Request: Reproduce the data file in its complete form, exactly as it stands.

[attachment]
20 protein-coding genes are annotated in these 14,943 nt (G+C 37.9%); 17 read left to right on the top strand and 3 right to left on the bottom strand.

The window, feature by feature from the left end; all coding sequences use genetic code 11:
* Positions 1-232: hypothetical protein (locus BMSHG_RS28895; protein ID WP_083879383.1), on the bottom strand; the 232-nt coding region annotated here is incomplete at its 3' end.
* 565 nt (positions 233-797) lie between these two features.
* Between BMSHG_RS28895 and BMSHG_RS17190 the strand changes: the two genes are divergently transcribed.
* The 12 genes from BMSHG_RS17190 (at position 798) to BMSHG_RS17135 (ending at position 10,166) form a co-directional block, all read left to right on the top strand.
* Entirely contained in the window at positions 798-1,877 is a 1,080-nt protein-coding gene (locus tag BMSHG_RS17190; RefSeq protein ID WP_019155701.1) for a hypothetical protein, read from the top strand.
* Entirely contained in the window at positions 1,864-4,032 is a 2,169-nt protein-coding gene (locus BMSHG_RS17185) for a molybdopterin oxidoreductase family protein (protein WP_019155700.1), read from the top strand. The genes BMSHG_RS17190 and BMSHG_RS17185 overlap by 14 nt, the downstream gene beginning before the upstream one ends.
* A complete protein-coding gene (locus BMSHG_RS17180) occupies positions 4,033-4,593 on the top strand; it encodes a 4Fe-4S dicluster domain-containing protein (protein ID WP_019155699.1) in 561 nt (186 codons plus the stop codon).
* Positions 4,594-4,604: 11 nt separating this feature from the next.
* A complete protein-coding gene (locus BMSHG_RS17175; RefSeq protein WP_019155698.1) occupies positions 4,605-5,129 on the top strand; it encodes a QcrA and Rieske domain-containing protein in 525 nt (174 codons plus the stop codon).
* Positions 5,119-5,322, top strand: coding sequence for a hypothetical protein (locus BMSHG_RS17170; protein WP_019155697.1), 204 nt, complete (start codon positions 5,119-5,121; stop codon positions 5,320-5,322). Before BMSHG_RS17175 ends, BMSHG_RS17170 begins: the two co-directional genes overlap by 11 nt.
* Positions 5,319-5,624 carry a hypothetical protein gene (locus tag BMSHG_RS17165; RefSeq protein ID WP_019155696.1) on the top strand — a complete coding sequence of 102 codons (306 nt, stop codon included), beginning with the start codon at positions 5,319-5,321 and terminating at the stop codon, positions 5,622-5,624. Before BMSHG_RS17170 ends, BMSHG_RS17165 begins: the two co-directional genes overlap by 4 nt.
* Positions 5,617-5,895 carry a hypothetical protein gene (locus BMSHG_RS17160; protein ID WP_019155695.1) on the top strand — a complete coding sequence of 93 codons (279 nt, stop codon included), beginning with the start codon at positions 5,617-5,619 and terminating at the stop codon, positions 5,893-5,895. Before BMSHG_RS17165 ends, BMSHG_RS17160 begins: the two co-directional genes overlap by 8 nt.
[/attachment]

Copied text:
20 protein-coding genes are annotated in these 14,943 nt (G+C 37.9%); 17 read left to right on the top strand and 3 right to left on the bottom strand.

The window, feature by feature from the left end; all coding sequences use genetic code 11:
* Positions 1-232: hypothetical protein (locus BMSHG_RS28895; protein ID WP_083879383.1), on the bottom strand; the 232-nt coding region annotated here is incomplete at its 3' end.
* 565 nt (positions 233-797) lie between these two features.
* Between BMSHG_RS28895 and BMSHG_RS17190 the strand changes: the two genes are divergently transcribed.
* The 12 genes from BMSHG_RS17190 (at position 798) to BMSHG_RS17135 (ending at position 10,166) form a co-directional block, all read left to right on the top strand.
* Entirely contained in the window at positions 798-1,877 is a 1,080-nt protein-coding gene (locus tag BMSHG_RS17190; RefSeq protein ID WP_019155701.1) for a hypothetical protein, read from the top strand.
* Entirely contained in the window at positions 1,864-4,032 is a 2,169-nt protein-coding gene (locus BMSHG_RS17185) for a molybdopterin oxidoreductase family protein (protein WP_019155700.1), read from the top strand. The genes BMSHG_RS17190 and BMSHG_RS17185 overlap by 14 nt, the downstream gene beginning before the upstream one ends.
* A complete protein-coding gene (locus BMSHG_RS17180) occupies positions 4,033-4,593 on the top strand; it encodes a 4Fe-4S dicluster domain-containing protein (protein ID WP_019155699.1) in 561 nt (186 codons plus the stop codon).
* Positions 4,594-4,604: 11 nt separating this feature from the next.
* A complete protein-coding gene (locus BMSHG_RS17175; RefSeq protein WP_019155698.1) occupies positions 4,605-5,129 on the top strand; it encodes a QcrA and Rieske domain-containing protein in 525 nt (174 codons plus the stop codon).
* Positions 5,119-5,322, top strand: coding sequence for a hypothetical protein (locus BMSHG_RS17170; protein WP_019155697.1), 204 nt, complete (start codon positions 5,119-5,121; stop codon positions 5,320-5,322). Before BMSHG_RS17175 ends, BMSHG_RS17170 begins: the two co-directional genes overlap by 11 nt.
* Positions 5,319-5,624 carry a hypothetical protein gene (locus tag BMSHG_RS17165; RefSeq protein ID WP_019155696.1) on the top strand — a complete coding sequence of 102 codons (306 nt, stop codon included), beginning with the start codon at positions 5,319-5,321 and terminating at the stop codon, positions 5,622-5,624. Before BMSHG_RS17170 ends, BMSHG_RS17165 begins: the two co-directional genes overlap by 4 nt.
* Positions 5,617-5,895 carry a hypothetical protein gene (locus BMSHG_RS17160; protein ID WP_019155695.1) on the top strand — a complete coding sequence of 93 codons (279 nt, stop codon included), beginning with the start codon at positions 5,617-5,619 and terminating at the stop codon, positions 5,893-5,895. Before BMSHG_RS17165 ends, BMSHG_RS17160 begins: the two co-directional genes overlap by 8 nt.